The Shameful Treatment of the Man Behind the Enigma Code
Alan Turing, the man who developed the Enigma code that saved the Allied war effort, was not merely disregarded by his country. A homosexual, he was convicted of ‘gross indecency’ in 1952 and chemically castrated via forced oestrogen injections. Under unimaginable duress, he committed suicide. That it took until 2009 for the British government to apologise only compounds the scandal.
Turing’s story is told in Codebreaker, a docudrama that combines reenactments of conversations between Turing, played by Ed Stoppard (above), and his psychiatrist (the German Jewish refugee Franz Greenbaum), and interviews with experts on his life and work. One after another, they attest to Turing’s brilliance as the man who created modern computing. Turing was to computers what Galileo and Newton were to physics: someone who ‘had thoughts that nobody else was having’.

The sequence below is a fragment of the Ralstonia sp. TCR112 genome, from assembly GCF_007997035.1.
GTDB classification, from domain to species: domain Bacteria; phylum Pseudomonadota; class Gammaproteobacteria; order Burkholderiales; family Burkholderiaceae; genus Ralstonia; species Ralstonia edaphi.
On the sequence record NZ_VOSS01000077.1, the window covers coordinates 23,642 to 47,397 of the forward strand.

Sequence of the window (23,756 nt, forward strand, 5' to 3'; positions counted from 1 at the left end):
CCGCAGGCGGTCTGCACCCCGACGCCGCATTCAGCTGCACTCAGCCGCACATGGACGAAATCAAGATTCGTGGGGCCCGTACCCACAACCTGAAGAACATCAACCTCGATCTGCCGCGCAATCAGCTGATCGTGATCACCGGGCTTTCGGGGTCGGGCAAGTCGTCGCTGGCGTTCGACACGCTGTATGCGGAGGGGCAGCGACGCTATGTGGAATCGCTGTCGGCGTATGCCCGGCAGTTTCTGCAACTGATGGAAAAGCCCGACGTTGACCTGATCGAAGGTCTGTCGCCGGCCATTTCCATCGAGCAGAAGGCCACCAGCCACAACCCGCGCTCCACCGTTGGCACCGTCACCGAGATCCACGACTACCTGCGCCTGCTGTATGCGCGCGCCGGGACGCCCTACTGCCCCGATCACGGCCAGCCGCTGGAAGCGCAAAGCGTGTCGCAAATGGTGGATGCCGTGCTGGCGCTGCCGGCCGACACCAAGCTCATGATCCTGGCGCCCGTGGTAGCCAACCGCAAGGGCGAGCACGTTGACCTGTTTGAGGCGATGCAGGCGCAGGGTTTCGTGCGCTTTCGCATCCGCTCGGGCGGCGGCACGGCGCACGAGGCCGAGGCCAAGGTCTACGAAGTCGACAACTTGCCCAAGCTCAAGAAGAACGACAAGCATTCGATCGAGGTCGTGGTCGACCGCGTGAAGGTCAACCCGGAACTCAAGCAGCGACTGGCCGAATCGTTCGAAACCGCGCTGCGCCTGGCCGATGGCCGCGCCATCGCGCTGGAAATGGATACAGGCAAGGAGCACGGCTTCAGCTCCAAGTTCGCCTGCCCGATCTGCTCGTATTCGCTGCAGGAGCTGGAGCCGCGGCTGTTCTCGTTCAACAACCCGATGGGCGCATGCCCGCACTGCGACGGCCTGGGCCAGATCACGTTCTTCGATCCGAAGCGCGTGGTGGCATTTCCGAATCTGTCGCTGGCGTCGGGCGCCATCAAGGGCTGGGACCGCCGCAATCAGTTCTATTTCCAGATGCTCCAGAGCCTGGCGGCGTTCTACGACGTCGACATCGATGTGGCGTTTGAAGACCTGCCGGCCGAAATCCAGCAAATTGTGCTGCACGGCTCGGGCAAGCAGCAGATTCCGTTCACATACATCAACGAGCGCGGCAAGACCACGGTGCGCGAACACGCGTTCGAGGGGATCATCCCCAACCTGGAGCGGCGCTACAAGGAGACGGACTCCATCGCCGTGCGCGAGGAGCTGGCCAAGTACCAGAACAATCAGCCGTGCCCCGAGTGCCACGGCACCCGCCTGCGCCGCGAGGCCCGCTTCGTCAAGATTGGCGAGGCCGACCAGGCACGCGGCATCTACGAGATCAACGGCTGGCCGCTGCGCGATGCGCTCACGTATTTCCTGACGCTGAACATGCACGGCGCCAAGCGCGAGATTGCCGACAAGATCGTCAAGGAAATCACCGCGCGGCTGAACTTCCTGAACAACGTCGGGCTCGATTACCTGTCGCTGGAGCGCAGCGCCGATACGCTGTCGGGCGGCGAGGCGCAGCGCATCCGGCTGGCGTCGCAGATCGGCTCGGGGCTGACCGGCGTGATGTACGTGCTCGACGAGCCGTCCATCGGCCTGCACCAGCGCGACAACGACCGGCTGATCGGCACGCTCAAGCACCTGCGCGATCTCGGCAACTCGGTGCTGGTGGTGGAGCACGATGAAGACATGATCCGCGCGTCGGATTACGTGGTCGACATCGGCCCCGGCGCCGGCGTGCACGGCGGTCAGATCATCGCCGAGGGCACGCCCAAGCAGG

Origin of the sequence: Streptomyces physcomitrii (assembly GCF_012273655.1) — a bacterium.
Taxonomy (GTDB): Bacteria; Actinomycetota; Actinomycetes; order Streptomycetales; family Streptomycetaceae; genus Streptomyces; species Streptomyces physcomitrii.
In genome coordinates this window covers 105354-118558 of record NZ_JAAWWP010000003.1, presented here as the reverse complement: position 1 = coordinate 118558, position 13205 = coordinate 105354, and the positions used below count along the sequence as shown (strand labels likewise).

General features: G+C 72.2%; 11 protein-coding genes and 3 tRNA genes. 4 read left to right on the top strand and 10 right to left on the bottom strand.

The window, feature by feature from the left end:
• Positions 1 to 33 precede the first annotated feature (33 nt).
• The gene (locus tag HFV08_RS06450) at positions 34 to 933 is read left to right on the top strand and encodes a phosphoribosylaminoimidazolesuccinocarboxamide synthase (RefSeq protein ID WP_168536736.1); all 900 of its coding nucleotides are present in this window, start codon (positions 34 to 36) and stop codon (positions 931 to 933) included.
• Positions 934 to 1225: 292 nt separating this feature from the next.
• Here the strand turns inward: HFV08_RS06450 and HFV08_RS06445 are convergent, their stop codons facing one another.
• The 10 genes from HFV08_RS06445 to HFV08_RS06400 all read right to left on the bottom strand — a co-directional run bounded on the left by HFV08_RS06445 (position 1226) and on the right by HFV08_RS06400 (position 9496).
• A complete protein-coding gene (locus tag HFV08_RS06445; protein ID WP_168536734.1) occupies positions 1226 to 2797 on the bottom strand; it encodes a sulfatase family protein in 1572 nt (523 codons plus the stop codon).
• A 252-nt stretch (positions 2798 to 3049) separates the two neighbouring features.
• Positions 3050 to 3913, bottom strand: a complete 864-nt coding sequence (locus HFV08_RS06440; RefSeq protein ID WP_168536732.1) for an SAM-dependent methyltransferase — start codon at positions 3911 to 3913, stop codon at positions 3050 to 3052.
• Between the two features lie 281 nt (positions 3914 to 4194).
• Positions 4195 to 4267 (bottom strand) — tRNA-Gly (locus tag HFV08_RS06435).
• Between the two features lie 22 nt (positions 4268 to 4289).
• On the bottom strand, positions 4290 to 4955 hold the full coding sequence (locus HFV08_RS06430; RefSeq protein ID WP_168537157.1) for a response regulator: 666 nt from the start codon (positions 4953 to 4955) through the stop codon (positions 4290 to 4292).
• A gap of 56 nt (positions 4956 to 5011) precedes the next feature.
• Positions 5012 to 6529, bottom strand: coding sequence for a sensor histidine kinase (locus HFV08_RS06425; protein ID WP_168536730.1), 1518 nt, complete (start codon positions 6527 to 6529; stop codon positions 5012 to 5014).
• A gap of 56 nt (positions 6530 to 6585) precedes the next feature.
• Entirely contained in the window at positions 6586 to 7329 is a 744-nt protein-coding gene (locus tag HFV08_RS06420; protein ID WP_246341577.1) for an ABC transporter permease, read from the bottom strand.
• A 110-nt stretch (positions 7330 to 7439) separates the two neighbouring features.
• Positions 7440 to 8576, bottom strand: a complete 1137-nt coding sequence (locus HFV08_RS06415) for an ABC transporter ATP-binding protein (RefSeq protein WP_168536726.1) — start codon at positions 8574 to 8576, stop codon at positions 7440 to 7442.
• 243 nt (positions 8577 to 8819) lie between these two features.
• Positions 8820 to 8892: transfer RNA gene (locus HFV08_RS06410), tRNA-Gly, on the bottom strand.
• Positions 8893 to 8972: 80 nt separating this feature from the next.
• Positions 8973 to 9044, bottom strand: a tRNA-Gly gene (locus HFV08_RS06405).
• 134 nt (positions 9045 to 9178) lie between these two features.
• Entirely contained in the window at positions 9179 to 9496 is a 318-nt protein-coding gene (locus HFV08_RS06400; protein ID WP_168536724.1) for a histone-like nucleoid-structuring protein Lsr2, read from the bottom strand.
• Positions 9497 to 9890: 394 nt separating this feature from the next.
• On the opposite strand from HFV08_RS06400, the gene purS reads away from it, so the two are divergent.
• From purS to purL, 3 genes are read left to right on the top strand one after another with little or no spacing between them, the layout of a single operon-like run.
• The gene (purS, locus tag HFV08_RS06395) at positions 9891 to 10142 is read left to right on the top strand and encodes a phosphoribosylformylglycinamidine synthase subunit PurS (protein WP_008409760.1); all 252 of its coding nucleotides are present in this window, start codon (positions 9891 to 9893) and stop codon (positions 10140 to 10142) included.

If Turing was lonely in his genius, he was less isolated in his sexual orientation. Yet the knowledge that there were others like him didn’t lessen the fear that gripped homosexuals pre-Wolfenden. Unlike many, he thought better of marrying. Joan Clark, the friend he almost wed, attributes Turing’s refusal to do so to his ‘higher self-awareness’, an acknowledgment that his perspicacity extended beyond the quantitative.
One of the film’s interviewees explains that Turing could ‘see further’. How tragic that his precocious vision could not conceive of a Britain where gays would be celebrated rather than hounded.
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